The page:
Or maybe, KD just wanted to see an old friend and get some time on the Riviera. Works either way.

Draft Sleeper of the Week

Why do we do this? Why do we do mock drafts? Out of habit?

It’s becoming increasingly clear that the Nets are not going to use the 23rd pick in this year’s draft, the one they acquired in the Harden-for-Simmons trade, As Adrian Wojnarowski said on ESPN Game Day last Sunday afternoon (after sitting courtside with Sean Marks for at least 45 minutes on Saturday night), the Nets think the 2022 first as well as the protected 2027 first “are going to be trade assets.”

Other than not being higher, the 2022 pick has a lot going for it. It is unprotected and more importantly it can be moved to 2023 if its owner — the Nets now — with the deadline for that decision June 1, 22 days prior to the NBA Draft. It would also be unprotected in 2023. So it’s somewhat more valuable before June.

Of course, if they trade the pick, the Nets could be out of the 2022 Draft altogether. Their own pick, the 16th, is headed to Houston as part of the original Harden trade (it’s by now hard to distinguish). They have no seconds either. Their pick is the property of the DeAndre Jordan salary dump. Similarly in 2023, they have only swap rights with Houston in the first round, Atlanta in the second, round. But if the Rockets finish above the Nets in the standings, the only instance where the Nets would lose the pick, we will have other things to be concerned with.

Moreover, the Nets have no cash considerations with which they could buy a pick. They exhausted the league limit in the DeAndre Jordan salary dump.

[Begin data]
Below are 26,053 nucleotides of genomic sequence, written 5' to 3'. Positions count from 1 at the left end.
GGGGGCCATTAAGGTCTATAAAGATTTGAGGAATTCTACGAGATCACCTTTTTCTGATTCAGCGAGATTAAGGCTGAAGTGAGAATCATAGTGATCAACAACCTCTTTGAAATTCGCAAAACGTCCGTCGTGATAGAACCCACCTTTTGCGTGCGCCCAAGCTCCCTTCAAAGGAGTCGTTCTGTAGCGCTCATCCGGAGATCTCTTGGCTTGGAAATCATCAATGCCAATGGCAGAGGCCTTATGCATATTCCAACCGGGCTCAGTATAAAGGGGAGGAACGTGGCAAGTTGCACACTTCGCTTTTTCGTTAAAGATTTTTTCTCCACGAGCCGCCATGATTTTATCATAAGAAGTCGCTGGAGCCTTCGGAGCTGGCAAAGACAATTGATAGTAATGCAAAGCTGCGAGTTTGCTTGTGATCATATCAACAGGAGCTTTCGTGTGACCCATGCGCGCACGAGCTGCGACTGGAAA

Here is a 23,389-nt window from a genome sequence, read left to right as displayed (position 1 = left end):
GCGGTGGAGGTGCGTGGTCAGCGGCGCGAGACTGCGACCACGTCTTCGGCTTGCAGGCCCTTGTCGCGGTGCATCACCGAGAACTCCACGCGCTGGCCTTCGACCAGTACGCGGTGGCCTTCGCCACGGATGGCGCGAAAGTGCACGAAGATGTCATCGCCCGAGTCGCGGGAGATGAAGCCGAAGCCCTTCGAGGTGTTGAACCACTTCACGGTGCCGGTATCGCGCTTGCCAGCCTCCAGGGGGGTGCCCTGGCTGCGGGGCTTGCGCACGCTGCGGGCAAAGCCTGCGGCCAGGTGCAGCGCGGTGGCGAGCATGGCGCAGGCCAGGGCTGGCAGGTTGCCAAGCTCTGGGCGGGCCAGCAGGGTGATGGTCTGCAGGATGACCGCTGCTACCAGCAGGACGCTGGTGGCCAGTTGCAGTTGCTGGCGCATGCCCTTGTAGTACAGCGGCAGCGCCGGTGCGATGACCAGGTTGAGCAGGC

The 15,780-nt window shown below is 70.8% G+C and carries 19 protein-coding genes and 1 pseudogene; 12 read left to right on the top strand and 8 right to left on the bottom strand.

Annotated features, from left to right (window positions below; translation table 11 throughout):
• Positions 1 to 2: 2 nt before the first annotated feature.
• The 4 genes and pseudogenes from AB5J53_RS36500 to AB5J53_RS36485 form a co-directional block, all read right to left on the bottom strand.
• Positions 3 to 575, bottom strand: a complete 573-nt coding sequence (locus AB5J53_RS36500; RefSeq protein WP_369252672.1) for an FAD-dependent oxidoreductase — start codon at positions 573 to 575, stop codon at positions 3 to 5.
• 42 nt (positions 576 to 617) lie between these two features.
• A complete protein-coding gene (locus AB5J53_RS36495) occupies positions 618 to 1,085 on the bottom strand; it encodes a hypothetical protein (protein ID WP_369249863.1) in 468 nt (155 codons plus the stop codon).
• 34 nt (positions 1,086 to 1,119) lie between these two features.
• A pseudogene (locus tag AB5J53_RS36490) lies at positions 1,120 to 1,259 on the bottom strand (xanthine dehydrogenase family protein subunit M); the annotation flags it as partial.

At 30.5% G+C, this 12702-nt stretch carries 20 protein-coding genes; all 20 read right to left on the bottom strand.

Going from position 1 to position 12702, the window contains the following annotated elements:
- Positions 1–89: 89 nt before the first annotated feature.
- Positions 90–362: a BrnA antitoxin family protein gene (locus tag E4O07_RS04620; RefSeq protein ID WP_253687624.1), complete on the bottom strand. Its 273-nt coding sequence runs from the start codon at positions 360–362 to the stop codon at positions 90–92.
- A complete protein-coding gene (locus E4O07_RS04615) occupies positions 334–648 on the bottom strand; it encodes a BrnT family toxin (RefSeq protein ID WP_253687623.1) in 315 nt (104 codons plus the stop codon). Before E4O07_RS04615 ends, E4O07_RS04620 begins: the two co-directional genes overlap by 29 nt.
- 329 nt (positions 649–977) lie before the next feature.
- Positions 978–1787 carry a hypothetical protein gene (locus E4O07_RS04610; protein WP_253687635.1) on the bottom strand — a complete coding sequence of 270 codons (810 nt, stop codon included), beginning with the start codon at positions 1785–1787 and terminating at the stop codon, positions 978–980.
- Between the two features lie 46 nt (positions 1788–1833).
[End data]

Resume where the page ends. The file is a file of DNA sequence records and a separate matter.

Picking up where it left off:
The Nets could in theory use one of their five trade exceptions in a new salary dump where they acquire a player but demand draft compensation in return. They used to do that when they had all that cap space in the years after Sean Marks took over. They got a first and a second for what turned out to be the privilege of taking on DeMarre Carroll from Toronto in 2017, got the same package for taking on Kenneth Faried from Denver in 2018 and a second for taking on Greg Monroe from Toronto again in 2019.

But maybe, just maybe they don’t think they have the time or inclination to develop another young player, what with Cam Thomas, Day’Ron Sharpe, Kessler Edwards and David Duke Jr. already on the roster. The Nets had five picks last year in a very good draft. They also signed Duke who had gone undrafted.

So all that said, we’ll take a look at players who the Nets might take if they had a late first/early second pick. So, how about Trevor Keels, the 6’5”, 220-pound Duke point guard who’s only 18, so there’s plenty of development time.

He’s currently projected between No. 25 in the first round and 33 in the second. Here’s what Jonathan Givony of ESPN and Draft Express wrote about him this week. ESPN has Keels at No. 27.

Keels is one of the youngest prospects in the draft and brings the type of toughness, feel for the game and winning spirit ... Improving his body and finding more consistency as a perimeter shooter are priorities for Keels moving forward, something he could elect to try to do with another year in college, potentially

As of right now, he’s declared for the Draft. Here’s some highlights...

If indeed the Nets do either keep the first rounder or acquire a pick, expect them to take someone on the younger side, a kid who could spend some time with Long Island.